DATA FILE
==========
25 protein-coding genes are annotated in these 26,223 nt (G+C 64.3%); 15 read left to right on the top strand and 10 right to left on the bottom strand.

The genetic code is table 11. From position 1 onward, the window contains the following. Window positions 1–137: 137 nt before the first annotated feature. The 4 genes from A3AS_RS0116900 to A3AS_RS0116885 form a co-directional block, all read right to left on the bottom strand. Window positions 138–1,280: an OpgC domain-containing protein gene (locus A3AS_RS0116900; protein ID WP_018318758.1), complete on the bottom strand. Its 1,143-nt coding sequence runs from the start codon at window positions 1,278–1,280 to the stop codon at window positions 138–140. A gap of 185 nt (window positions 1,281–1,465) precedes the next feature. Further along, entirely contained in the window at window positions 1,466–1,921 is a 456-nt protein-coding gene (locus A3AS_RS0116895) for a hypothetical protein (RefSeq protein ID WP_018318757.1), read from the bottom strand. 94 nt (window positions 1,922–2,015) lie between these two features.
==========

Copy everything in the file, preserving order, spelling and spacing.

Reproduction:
25 protein-coding genes are annotated in these 26,223 nt (G+C 64.3%); 15 read left to right on the top strand and 10 right to left on the bottom strand.

The genetic code is table 11. From position 1 onward, the window contains the following. Window positions 1–137: 137 nt before the first annotated feature. The 4 genes from A3AS_RS0116900 to A3AS_RS0116885 form a co-directional block, all read right to left on the bottom strand. Window positions 138–1,280: an OpgC domain-containing protein gene (locus A3AS_RS0116900; protein ID WP_018318758.1), complete on the bottom strand. Its 1,143-nt coding sequence runs from the start codon at window positions 1,278–1,280 to the stop codon at window positions 138–140. A gap of 185 nt (window positions 1,281–1,465) precedes the next feature. Further along, entirely contained in the window at window positions 1,466–1,921 is a 456-nt protein-coding gene (locus A3AS_RS0116895) for a hypothetical protein (RefSeq protein ID WP_018318757.1), read from the bottom strand. 94 nt (window positions 1,922–2,015) lie between these two features.